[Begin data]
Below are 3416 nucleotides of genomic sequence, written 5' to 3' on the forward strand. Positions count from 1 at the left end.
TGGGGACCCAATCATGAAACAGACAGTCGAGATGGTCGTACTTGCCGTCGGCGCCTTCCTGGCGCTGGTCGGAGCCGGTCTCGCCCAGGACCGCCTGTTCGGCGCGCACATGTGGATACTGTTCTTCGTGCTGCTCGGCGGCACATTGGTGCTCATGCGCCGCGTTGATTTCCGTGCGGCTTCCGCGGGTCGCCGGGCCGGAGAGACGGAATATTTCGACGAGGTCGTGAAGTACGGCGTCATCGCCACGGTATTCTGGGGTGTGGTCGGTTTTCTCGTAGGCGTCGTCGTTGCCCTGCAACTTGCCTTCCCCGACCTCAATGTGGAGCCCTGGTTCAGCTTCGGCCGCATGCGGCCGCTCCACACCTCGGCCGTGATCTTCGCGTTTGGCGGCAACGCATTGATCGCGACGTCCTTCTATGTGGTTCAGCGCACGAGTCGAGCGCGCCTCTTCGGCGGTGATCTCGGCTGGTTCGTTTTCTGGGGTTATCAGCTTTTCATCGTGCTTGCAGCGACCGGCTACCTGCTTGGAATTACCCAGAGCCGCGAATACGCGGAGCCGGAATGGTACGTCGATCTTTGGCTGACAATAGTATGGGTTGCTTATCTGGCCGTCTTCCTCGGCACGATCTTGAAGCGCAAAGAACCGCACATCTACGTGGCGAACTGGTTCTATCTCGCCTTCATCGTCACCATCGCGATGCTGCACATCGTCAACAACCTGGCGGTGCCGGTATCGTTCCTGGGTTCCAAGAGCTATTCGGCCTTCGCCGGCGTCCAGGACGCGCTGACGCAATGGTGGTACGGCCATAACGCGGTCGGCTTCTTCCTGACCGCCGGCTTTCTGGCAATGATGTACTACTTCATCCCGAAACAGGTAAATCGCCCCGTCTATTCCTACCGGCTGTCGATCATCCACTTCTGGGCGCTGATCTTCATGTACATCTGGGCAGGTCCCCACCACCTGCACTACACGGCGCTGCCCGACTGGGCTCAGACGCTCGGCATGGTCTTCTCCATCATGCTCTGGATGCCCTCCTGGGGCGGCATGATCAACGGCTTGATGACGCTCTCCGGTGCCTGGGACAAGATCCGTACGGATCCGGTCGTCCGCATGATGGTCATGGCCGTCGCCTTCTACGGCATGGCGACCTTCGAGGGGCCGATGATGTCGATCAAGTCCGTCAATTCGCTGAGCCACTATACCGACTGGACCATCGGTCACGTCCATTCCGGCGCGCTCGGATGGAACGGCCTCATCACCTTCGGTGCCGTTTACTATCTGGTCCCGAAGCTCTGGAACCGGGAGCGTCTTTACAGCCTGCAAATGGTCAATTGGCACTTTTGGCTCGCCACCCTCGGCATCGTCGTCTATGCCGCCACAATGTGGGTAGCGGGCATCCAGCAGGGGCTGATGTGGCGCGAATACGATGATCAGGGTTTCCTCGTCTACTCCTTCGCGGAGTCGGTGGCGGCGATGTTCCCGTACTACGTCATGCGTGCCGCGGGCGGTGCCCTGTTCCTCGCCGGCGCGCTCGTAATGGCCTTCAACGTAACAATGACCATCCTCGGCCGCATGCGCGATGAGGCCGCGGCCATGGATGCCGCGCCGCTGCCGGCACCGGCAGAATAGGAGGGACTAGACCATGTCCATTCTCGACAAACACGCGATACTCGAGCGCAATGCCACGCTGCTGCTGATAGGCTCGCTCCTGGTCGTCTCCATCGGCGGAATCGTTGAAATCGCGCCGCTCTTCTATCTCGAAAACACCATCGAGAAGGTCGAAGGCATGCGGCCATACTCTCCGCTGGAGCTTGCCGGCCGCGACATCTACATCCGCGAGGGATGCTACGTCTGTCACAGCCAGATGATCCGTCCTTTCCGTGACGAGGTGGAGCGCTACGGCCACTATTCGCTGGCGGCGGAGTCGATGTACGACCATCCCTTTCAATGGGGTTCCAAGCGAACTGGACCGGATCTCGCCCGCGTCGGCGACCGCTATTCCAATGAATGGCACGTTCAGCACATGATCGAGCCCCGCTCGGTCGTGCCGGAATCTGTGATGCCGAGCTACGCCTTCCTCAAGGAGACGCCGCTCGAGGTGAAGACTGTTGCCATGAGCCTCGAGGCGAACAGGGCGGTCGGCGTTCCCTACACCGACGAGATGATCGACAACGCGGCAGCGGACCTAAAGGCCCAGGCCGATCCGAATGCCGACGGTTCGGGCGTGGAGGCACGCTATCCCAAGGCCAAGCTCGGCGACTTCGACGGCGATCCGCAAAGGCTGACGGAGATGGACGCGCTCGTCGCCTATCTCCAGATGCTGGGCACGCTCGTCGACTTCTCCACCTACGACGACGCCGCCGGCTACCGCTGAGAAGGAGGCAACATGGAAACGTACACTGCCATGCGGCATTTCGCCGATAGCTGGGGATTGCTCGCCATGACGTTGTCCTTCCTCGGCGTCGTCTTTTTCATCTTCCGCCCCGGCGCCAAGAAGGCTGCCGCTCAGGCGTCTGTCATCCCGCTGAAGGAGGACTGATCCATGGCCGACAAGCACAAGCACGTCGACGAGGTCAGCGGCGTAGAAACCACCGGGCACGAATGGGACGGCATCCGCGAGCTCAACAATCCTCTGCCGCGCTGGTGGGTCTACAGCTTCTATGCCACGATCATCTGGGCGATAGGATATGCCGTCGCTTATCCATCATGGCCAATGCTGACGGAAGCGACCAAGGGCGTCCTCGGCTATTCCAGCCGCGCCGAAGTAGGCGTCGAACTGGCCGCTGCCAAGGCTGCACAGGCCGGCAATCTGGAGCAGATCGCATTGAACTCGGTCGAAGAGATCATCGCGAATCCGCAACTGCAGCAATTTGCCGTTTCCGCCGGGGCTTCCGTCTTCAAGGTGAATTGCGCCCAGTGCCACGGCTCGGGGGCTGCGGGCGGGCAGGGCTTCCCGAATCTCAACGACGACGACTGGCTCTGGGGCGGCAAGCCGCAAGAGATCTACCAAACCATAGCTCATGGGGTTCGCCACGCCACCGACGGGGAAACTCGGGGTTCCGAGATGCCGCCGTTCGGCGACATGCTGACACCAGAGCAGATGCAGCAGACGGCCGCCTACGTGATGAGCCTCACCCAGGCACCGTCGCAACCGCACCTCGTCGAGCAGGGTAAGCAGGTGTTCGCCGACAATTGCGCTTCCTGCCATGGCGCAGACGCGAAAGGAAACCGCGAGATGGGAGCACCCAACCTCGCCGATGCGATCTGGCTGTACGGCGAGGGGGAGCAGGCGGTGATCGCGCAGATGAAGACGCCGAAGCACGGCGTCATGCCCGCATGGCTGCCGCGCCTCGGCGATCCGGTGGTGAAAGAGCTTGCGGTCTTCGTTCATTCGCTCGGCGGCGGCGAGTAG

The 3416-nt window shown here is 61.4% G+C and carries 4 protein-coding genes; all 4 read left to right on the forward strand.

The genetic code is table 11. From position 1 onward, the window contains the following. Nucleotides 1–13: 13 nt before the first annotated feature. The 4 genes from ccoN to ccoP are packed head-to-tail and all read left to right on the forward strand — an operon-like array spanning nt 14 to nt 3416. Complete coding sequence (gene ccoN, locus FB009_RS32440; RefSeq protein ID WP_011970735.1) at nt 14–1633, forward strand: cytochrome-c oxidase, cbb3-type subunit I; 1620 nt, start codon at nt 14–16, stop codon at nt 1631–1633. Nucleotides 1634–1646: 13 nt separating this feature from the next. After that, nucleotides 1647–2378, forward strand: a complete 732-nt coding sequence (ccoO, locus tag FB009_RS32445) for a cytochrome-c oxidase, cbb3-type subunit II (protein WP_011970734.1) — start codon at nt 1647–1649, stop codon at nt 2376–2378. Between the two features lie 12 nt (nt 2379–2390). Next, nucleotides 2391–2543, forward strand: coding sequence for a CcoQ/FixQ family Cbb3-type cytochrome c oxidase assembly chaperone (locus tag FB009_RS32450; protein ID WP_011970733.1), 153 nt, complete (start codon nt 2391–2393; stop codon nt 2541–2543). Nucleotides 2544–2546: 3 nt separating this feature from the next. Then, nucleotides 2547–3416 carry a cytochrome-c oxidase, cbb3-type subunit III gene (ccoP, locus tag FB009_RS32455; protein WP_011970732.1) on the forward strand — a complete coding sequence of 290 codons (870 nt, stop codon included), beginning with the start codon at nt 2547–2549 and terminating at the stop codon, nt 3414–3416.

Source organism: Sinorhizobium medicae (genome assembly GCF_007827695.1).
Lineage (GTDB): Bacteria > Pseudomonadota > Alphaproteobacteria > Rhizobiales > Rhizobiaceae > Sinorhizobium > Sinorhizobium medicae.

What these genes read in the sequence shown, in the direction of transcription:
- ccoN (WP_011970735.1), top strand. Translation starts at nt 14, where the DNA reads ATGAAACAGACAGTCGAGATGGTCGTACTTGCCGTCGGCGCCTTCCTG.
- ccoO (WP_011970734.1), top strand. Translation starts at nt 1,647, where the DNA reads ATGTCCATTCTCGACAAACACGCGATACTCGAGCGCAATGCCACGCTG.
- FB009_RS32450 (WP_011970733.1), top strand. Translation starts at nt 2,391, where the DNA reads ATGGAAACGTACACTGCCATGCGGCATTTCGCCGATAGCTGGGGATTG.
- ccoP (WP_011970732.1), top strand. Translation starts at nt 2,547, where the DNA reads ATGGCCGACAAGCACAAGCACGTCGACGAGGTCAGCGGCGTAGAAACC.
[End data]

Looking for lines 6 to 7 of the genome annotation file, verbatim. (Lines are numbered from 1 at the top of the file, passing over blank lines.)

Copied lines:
Lineage (GTDB): Bacteria > Pseudomonadota > Alphaproteobacteria > Rhizobiales > Rhizobiaceae > Sinorhizobium > Sinorhizobium medicae.

What these genes read in the sequence shown, in the direction of transcription: